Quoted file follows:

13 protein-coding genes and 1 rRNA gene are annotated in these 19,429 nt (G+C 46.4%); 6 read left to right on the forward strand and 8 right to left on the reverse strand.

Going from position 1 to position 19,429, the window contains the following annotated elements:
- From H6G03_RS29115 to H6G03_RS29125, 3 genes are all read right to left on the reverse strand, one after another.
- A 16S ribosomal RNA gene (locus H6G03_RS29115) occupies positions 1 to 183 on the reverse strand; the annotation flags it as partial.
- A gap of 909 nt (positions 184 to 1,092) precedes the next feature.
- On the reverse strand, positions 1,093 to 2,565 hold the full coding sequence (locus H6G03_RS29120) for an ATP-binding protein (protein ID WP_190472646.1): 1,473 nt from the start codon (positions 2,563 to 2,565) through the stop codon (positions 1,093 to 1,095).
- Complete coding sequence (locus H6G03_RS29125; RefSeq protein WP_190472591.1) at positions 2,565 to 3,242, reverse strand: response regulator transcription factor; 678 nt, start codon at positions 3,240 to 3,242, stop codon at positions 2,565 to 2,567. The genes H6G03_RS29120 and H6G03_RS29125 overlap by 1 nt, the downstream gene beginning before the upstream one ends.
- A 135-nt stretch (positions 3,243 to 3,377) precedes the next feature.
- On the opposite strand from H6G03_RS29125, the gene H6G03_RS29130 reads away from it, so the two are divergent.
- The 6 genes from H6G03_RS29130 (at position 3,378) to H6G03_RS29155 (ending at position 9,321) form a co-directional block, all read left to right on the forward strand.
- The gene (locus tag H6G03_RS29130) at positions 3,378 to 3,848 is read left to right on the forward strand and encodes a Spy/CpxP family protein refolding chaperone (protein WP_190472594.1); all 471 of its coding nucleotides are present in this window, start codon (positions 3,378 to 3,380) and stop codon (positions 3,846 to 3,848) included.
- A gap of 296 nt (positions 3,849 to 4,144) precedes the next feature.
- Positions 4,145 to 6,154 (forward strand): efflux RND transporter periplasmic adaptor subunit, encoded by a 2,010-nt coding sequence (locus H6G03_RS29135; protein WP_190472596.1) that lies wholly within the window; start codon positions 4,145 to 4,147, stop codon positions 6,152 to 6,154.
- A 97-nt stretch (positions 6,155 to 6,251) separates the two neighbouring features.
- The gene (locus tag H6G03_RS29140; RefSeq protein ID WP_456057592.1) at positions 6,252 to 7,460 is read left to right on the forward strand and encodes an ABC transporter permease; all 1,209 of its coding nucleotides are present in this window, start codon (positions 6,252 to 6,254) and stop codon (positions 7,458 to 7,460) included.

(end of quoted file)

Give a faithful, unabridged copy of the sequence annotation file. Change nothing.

13 protein-coding genes and 1 rRNA gene are annotated in these 19,429 nt (G+C 46.4%); 6 read left to right on the forward strand and 8 right to left on the reverse strand.

Going from position 1 to position 19,429, the window contains the following annotated elements:
- From H6G03_RS29115 to H6G03_RS29125, 3 genes are all read right to left on the reverse strand, one after another.
- A 16S ribosomal RNA gene (locus H6G03_RS29115) occupies positions 1 to 183 on the reverse strand; the annotation flags it as partial.
- A gap of 909 nt (positions 184 to 1,092) precedes the next feature.
- On the reverse strand, positions 1,093 to 2,565 hold the full coding sequence (locus H6G03_RS29120) for an ATP-binding protein (protein ID WP_190472646.1): 1,473 nt from the start codon (positions 2,563 to 2,565) through the stop codon (positions 1,093 to 1,095).
- Complete coding sequence (locus H6G03_RS29125; RefSeq protein WP_190472591.1) at positions 2,565 to 3,242, reverse strand: response regulator transcription factor; 678 nt, start codon at positions 3,240 to 3,242, stop codon at positions 2,565 to 2,567. The genes H6G03_RS29120 and H6G03_RS29125 overlap by 1 nt, the downstream gene beginning before the upstream one ends.
- A 135-nt stretch (positions 3,243 to 3,377) precedes the next feature.
- On the opposite strand from H6G03_RS29125, the gene H6G03_RS29130 reads away from it, so the two are divergent.
- The 6 genes from H6G03_RS29130 (at position 3,378) to H6G03_RS29155 (ending at position 9,321) form a co-directional block, all read left to right on the forward strand.
- The gene (locus tag H6G03_RS29130) at positions 3,378 to 3,848 is read left to right on the forward strand and encodes a Spy/CpxP family protein refolding chaperone (protein WP_190472594.1); all 471 of its coding nucleotides are present in this window, start codon (positions 3,378 to 3,380) and stop codon (positions 3,846 to 3,848) included.
- A gap of 296 nt (positions 3,849 to 4,144) precedes the next feature.
- Positions 4,145 to 6,154 (forward strand): efflux RND transporter periplasmic adaptor subunit, encoded by a 2,010-nt coding sequence (locus H6G03_RS29135; protein WP_190472596.1) that lies wholly within the window; start codon positions 4,145 to 4,147, stop codon positions 6,152 to 6,154.
- A 97-nt stretch (positions 6,155 to 6,251) separates the two neighbouring features.
- The gene (locus tag H6G03_RS29140; RefSeq protein ID WP_456057592.1) at positions 6,252 to 7,460 is read left to right on the forward strand and encodes an ABC transporter permease; all 1,209 of its coding nucleotides are present in this window, start codon (positions 6,252 to 6,254) and stop codon (positions 7,458 to 7,460) included.